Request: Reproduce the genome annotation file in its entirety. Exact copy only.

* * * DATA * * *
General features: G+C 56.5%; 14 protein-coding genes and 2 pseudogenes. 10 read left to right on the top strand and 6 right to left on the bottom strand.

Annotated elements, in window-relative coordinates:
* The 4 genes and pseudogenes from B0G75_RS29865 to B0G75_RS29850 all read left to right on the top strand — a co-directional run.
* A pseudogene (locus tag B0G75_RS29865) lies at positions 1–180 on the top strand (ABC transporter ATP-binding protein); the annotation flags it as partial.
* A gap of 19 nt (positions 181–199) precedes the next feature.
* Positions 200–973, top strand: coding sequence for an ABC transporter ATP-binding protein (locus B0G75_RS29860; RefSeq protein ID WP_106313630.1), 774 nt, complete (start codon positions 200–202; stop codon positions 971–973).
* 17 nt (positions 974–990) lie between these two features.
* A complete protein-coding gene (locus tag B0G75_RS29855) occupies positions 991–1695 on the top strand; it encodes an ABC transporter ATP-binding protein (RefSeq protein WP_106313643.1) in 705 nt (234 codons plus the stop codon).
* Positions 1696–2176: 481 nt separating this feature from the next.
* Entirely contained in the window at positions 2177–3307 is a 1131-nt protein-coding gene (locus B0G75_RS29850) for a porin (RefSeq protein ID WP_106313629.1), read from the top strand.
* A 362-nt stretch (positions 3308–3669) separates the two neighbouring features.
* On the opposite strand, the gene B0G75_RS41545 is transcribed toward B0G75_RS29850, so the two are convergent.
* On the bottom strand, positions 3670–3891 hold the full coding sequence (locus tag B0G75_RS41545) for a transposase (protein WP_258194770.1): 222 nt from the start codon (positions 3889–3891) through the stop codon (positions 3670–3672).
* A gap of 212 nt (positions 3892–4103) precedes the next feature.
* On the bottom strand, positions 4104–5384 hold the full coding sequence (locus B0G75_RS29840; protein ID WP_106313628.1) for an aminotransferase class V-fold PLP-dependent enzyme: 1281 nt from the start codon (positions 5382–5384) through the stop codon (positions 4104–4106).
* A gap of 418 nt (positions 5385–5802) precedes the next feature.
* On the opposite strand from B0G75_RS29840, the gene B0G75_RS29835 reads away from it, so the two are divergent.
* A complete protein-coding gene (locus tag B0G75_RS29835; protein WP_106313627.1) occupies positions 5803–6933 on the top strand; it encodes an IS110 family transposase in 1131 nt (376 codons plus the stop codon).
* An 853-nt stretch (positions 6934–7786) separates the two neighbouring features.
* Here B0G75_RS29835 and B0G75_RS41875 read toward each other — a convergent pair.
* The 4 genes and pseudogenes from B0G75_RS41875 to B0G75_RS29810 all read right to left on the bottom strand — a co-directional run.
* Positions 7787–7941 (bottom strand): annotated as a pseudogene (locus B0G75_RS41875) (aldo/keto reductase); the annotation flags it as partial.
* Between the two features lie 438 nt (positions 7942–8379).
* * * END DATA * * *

General features: G+C 56.5%; 14 protein-coding genes and 2 pseudogenes. 10 read left to right on the top strand and 6 right to left on the bottom strand.

Annotated elements, in window-relative coordinates:
* The 4 genes and pseudogenes from B0G75_RS29865 to B0G75_RS29850 all read left to right on the top strand — a co-directional run.
* A pseudogene (locus tag B0G75_RS29865) lies at positions 1–180 on the top strand (ABC transporter ATP-binding protein); the annotation flags it as partial.
* A gap of 19 nt (positions 181–199) precedes the next feature.
* Positions 200–973, top strand: coding sequence for an ABC transporter ATP-binding protein (locus B0G75_RS29860; RefSeq protein ID WP_106313630.1), 774 nt, complete (start codon positions 200–202; stop codon positions 971–973).
* 17 nt (positions 974–990) lie between these two features.
* A complete protein-coding gene (locus tag B0G75_RS29855) occupies positions 991–1695 on the top strand; it encodes an ABC transporter ATP-binding protein (RefSeq protein WP_106313643.1) in 705 nt (234 codons plus the stop codon).
* Positions 1696–2176: 481 nt separating this feature from the next.
* Entirely contained in the window at positions 2177–3307 is a 1131-nt protein-coding gene (locus B0G75_RS29850) for a porin (RefSeq protein ID WP_106313629.1), read from the top strand.
* A 362-nt stretch (positions 3308–3669) separates the two neighbouring features.
* On the opposite strand, the gene B0G75_RS41545 is transcribed toward B0G75_RS29850, so the two are convergent.
* On the bottom strand, positions 3670–3891 hold the full coding sequence (locus tag B0G75_RS41545) for a transposase (protein WP_258194770.1): 222 nt from the start codon (positions 3889–3891) through the stop codon (positions 3670–3672).
* A gap of 212 nt (positions 3892–4103) precedes the next feature.
* On the bottom strand, positions 4104–5384 hold the full coding sequence (locus B0G75_RS29840; protein ID WP_106313628.1) for an aminotransferase class V-fold PLP-dependent enzyme: 1281 nt from the start codon (positions 5382–5384) through the stop codon (positions 4104–4106).
* A gap of 418 nt (positions 5385–5802) precedes the next feature.
* On the opposite strand from B0G75_RS29840, the gene B0G75_RS29835 reads away from it, so the two are divergent.
* A complete protein-coding gene (locus tag B0G75_RS29835; protein WP_106313627.1) occupies positions 5803–6933 on the top strand; it encodes an IS110 family transposase in 1131 nt (376 codons plus the stop codon).
* An 853-nt stretch (positions 6934–7786) separates the two neighbouring features.
* Here B0G75_RS29835 and B0G75_RS41875 read toward each other — a convergent pair.
* The 4 genes and pseudogenes from B0G75_RS41875 to B0G75_RS29810 all read right to left on the bottom strand — a co-directional run.
* Positions 7787–7941 (bottom strand): annotated as a pseudogene (locus B0G75_RS41875) (aldo/keto reductase); the annotation flags it as partial.
* Between the two features lie 438 nt (positions 7942–8379).